Healthy Ways to Communicate as a Family

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Do you find yourself frustrated when your children aren’t listening to you? Do you get upset when your spouse didn’t hear what you just said? Do you get into arguments with loved ones only to find out that they misunderstood what you were actually saying? If you answered ‘yes’ to any of these questions, then you may benefit from reading this article on how to communicate effectively.

There are different types of communication. Communication is key to healthy relationship building. Think about it: Life is about relationships, and relationships are about communicating. Without healthy communicating, relationships (and your emotional wellness) can suffer.

There are three types of verbal communication: passive, aggressive and assertive.

Passive communication is a submissive way of communicating. It is unhealthy because it does not respect one’s own needs. This can lead to feelings of resentment, feeling taken advantage of, anger and mental exhaustion.

Aggressive communication is also unhealthy as it does not respect the other person’s needs. It is a ‘bullying’ type of communicating, a form of dominance.

Assertive communication is healthy because it is a form of communicating that respects each person’s needs, which leads to trust and comfort.

Using statements that start with “I” is a respectful way of communicating and allows you to own your feelings and thoughts. It avoids blaming and attacking someone else.

Statements like “I feel hurt when you come home 2 hours late and don’t let me know ahead of time” is more respectful and effective than an aggressive statement like “You are so inconsiderate for always being late coming home.” This is shaming and attacking, which leads to the ‘flight/fight/freeze’ function. This leads to the frontal lobe of the brain ‘shutting down’, so logic and judgment and consequences are not functioning at this time, which makes for a very ineffective conversation.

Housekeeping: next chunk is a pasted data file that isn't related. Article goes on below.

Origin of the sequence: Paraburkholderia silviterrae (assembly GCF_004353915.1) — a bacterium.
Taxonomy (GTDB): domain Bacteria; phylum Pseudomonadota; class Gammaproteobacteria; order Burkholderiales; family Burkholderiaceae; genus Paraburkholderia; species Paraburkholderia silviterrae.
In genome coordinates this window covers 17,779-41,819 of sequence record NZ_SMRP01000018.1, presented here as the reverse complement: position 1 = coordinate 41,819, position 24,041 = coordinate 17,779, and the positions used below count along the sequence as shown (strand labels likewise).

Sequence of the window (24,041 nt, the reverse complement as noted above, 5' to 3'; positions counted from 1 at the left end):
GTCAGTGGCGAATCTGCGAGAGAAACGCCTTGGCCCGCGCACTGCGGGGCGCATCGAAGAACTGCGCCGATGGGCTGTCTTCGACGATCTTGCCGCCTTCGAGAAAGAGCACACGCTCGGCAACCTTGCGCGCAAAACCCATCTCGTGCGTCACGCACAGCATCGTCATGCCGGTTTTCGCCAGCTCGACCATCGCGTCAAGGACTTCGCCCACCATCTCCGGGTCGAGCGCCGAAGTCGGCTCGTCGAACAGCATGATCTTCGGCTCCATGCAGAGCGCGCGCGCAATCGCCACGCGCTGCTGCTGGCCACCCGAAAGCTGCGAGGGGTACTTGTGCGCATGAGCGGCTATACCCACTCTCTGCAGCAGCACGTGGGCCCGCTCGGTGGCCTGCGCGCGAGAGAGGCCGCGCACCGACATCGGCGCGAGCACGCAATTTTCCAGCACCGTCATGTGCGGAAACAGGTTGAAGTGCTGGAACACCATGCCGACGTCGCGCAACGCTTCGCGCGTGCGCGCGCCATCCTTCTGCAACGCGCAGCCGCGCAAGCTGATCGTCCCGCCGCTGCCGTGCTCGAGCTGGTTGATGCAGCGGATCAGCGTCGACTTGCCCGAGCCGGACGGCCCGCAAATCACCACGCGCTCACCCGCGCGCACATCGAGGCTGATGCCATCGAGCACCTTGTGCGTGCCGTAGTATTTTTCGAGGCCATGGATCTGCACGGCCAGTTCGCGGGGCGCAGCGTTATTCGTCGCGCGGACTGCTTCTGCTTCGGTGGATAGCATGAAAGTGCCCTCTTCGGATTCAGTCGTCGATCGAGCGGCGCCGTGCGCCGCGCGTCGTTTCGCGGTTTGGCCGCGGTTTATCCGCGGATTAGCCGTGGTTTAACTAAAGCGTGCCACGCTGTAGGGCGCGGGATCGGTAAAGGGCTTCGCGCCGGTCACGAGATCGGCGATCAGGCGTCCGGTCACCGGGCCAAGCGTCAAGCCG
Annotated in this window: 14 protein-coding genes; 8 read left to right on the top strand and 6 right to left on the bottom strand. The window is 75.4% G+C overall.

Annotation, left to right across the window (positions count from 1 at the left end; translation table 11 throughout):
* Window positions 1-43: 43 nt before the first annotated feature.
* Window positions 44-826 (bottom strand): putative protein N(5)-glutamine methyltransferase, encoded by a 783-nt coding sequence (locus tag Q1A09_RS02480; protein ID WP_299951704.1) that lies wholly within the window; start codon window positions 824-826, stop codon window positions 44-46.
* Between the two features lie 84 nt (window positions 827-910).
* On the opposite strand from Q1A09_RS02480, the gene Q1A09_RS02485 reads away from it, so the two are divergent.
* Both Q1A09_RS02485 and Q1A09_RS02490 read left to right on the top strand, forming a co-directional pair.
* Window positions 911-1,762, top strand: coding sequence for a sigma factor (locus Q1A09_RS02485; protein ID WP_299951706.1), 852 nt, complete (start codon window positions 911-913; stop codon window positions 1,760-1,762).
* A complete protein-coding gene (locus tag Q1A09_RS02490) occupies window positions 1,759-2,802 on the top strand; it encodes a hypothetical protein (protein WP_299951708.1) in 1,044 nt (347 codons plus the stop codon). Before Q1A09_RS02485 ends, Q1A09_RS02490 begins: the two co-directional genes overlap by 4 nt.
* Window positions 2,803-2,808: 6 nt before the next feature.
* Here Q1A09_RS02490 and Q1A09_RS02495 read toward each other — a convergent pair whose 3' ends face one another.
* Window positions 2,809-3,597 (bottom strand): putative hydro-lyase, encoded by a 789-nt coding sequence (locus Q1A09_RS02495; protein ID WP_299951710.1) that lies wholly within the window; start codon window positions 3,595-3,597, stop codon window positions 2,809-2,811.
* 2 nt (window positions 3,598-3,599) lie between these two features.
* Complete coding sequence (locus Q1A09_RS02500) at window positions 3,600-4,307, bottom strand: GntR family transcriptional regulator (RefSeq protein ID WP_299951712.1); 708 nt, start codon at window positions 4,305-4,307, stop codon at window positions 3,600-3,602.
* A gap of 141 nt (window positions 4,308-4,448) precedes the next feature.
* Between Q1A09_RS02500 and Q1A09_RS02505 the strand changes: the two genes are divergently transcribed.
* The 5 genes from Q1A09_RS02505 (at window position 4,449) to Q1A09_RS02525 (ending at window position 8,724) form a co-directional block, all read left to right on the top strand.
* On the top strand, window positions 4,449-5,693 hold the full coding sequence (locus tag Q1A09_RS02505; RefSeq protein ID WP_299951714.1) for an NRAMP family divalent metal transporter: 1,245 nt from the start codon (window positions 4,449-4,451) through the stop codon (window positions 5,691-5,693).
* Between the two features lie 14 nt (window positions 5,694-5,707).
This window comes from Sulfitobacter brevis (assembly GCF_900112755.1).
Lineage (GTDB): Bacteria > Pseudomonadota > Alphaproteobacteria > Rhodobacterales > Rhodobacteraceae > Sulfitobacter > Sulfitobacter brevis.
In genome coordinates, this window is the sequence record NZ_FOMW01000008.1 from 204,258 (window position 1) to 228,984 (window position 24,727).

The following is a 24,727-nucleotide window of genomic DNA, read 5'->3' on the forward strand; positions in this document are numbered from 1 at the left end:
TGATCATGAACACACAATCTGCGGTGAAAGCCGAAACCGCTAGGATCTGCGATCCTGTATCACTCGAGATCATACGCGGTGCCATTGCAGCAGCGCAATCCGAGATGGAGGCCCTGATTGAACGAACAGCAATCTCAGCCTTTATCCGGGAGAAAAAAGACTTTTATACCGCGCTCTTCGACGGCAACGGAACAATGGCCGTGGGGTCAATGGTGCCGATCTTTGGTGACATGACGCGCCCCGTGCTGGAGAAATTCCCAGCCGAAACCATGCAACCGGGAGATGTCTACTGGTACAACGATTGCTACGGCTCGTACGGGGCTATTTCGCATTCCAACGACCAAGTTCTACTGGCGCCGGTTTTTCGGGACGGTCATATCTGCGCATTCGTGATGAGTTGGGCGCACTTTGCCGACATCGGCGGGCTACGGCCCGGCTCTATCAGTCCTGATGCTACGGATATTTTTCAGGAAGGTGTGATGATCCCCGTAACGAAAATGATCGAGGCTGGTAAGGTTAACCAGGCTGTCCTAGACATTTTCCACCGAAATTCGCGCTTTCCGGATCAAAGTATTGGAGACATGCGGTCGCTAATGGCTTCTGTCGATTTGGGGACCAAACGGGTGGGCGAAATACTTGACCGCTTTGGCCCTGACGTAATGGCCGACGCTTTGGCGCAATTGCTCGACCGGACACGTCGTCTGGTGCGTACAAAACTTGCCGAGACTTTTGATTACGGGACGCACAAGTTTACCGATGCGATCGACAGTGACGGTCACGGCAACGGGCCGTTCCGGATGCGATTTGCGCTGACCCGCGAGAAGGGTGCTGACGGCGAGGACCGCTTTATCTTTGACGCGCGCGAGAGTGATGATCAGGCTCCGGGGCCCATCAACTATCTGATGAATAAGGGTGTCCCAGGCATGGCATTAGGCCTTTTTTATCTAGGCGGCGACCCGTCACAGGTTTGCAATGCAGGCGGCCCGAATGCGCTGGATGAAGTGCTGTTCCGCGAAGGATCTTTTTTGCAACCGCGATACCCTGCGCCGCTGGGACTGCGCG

Aggressive ways of communicating can put the other person on the defensive, which also is ineffective in that the person may ‘shut down’ or attack back. When you don’t say anything about something that is hurtful to you (being passive), then your needs are not being met, which can lead to emotional stress.

There are also nonverbal ways of communication: assumptions, expectations, misunderstandings, and agreements.  

A lot of heated discussions and hurt feelings can be avoided in any relationship if we set up agreements ahead of time instead of assuming or expecting someone to do something or act a certain way. For example, if you don’t want your guest smoking in the same room as your child, don’t make an assumption that the smoker knows your concerns. Otherwise, it can create an uncomfortable situation when the smoker starts smoking in front of your child. You can prevent this stress by making an agreement ahead of time for the guest to step outside to smoke.

It’s also important to be clear and honest about your intentions, and avoid being evasive with your needs, or think that the other person can ‘read your mind’. I had a client who had a hard day at work and just wanted to come home and not have to cook. She wanted her husband to take her out to dinner that night. When he got home from work, she said “I am so tired. I had such a bad day at work.” He then replied, “Oh no, why don’t you go to bed early tonight?” She got angry with his reply, wanting him to say instead “Why don’t we go out for dinner tonight to give you a break?” He didn’t know why she became upset with him. If she had just said, “I had a really hard day at work today and don’t feel like cooking. I would love it if we could just go out to eat tonight,” it would have been a clearer and honest message, and stress could have been avoided.

Agreements are very effective and easy in any type of relationship, and they avoid needless stress and misunderstandings. Practicing healthy ways of communicating is a valuable part of life in any situation at home, work, school, or in the community. It teaches us to be respectful of our needs and the needs of others, which creates a healthier state of mind for those who practice this way of communicating.

 

Cindy Saleeby Goulding, MS, LPC, NCC, CPT, CWC

Author of “Healthy Weight: It’s a Family Affair”

 www.victoriousmcg.com

Categories: Healthy Families Expert Advice